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How Do Mothers With a History of An Eating Disorder Manage Their Children's Diet?: An Interpretive Phenomenological Analysis.

McLymont, Danielle Britt. (2006) How Do Mothers With a History of An Eating Disorder Manage Their Children's Diet?: An Interpretive Phenomenological Analysis. Doctoral thesis, University of Surrey (United Kingdom)..

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Abstract

Objective: To explore women who had a history of eating disorders experiences of managing their children’s diet. This is an under-researched area within the field. Method: Semi-structured interviews were carried out with fourteen women who had a history of an eating disorder. Data were analysed using Interpretive Phenomenological Analysis (Smith, 1999). Results: Six super-ordinate themes emerged from participants’ accounts: Gold standard, described how mothers fed their children a healthy balanced diet. Food Control, explained how mothers kept control over what their children ate. Food contact, described how mothers had difficulties with preparing food. Social eating, described how many mothers had difficulty with social eating. Eating disorder transmission, showed how the mothers were concerned their children would develop an eating disorder and the strategies they used to prevent this. Weight concerns caused by motherhood, described how motherhood caused further weight concern. Discussion: The findings of this study were that the mothers were very motivated to provide their children with a healthy balanced diet and controlled what they ate and restricted their unhealthy food. Some mothers had difficulty with food contact and social eating. The mothers were concerned that their eating disorder would be transmitted to their children and adopted strategies to prevent this transmission.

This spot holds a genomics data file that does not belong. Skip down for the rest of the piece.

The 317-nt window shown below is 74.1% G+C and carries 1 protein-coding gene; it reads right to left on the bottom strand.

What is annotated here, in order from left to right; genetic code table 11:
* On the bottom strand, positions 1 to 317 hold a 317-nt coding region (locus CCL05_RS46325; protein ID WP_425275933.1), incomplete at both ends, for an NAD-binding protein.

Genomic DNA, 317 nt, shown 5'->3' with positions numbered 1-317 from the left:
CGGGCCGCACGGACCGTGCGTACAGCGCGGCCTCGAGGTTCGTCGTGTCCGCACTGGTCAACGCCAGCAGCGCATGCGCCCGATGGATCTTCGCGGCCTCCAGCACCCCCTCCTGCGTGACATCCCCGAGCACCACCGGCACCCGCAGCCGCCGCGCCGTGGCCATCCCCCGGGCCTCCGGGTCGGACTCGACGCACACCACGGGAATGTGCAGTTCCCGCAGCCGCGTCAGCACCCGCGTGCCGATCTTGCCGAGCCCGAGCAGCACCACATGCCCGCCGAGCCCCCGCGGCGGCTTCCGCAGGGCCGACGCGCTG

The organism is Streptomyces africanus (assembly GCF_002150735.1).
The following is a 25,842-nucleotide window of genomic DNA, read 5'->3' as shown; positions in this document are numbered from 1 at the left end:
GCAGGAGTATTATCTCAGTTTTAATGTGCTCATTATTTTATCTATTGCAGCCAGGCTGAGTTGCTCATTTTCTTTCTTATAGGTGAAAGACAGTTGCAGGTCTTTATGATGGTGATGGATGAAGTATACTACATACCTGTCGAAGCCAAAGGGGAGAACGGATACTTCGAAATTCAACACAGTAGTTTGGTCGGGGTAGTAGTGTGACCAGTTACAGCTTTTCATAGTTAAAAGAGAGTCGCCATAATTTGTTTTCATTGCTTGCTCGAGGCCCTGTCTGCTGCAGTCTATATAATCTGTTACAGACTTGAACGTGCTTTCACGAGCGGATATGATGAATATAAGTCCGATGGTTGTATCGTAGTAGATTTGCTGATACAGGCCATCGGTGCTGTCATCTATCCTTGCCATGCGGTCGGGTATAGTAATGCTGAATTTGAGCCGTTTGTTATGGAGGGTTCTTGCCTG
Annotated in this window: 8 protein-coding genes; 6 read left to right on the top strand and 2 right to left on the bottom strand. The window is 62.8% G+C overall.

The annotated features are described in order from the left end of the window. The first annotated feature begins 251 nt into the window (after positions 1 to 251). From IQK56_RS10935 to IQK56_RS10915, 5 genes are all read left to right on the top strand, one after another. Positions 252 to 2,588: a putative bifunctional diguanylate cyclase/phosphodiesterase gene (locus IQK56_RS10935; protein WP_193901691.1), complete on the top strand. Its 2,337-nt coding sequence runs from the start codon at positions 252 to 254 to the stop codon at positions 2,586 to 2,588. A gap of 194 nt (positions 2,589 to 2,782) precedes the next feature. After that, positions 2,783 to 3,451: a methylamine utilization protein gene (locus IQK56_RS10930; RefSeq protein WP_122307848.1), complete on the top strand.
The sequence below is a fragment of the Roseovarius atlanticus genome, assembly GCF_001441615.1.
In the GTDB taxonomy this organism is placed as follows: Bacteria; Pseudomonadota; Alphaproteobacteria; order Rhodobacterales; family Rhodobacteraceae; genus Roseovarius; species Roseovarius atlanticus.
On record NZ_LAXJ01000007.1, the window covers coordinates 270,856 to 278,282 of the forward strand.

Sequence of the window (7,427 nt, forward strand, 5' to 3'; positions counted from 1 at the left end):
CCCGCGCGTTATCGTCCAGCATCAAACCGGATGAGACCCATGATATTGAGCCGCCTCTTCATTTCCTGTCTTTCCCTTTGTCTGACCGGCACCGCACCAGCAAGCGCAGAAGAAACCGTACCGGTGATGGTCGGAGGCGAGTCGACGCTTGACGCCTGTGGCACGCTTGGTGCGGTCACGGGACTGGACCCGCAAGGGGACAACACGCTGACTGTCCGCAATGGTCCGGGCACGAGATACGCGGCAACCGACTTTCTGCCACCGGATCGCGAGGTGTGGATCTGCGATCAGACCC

Item Type: Thesis (Doctoral)
Divisions : Theses
Authors : McLymont, Danielle Britt.
Date : 2006
Additional Information : Thesis (Psych.D.)--University of Surrey (United Kingdom), 2006.
Depositing User : EPrints Services
Date Deposited : 06 May 2020 14:06
Last Modified : 06 May 2020 14:09
URI: http://epubs.surrey.ac.uk/id/eprint/855983

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